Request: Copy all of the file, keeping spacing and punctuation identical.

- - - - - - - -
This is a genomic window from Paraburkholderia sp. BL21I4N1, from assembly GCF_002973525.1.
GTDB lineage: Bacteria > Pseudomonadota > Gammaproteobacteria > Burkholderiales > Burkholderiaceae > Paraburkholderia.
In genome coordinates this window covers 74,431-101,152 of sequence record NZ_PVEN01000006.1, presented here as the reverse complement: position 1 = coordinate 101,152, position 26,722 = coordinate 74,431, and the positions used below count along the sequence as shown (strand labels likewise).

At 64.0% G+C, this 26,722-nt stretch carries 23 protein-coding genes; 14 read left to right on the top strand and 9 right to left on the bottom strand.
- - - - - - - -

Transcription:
This is a genomic window from Paraburkholderia sp. BL21I4N1, from assembly GCF_002973525.1.
GTDB lineage: Bacteria > Pseudomonadota > Gammaproteobacteria > Burkholderiales > Burkholderiaceae > Paraburkholderia.
In genome coordinates this window covers 74,431-101,152 of sequence record NZ_PVEN01000006.1, presented here as the reverse complement: position 1 = coordinate 101,152, position 26,722 = coordinate 74,431, and the positions used below count along the sequence as shown (strand labels likewise).

At 64.0% G+C, this 26,722-nt stretch carries 23 protein-coding genes; 14 read left to right on the top strand and 9 right to left on the bottom strand.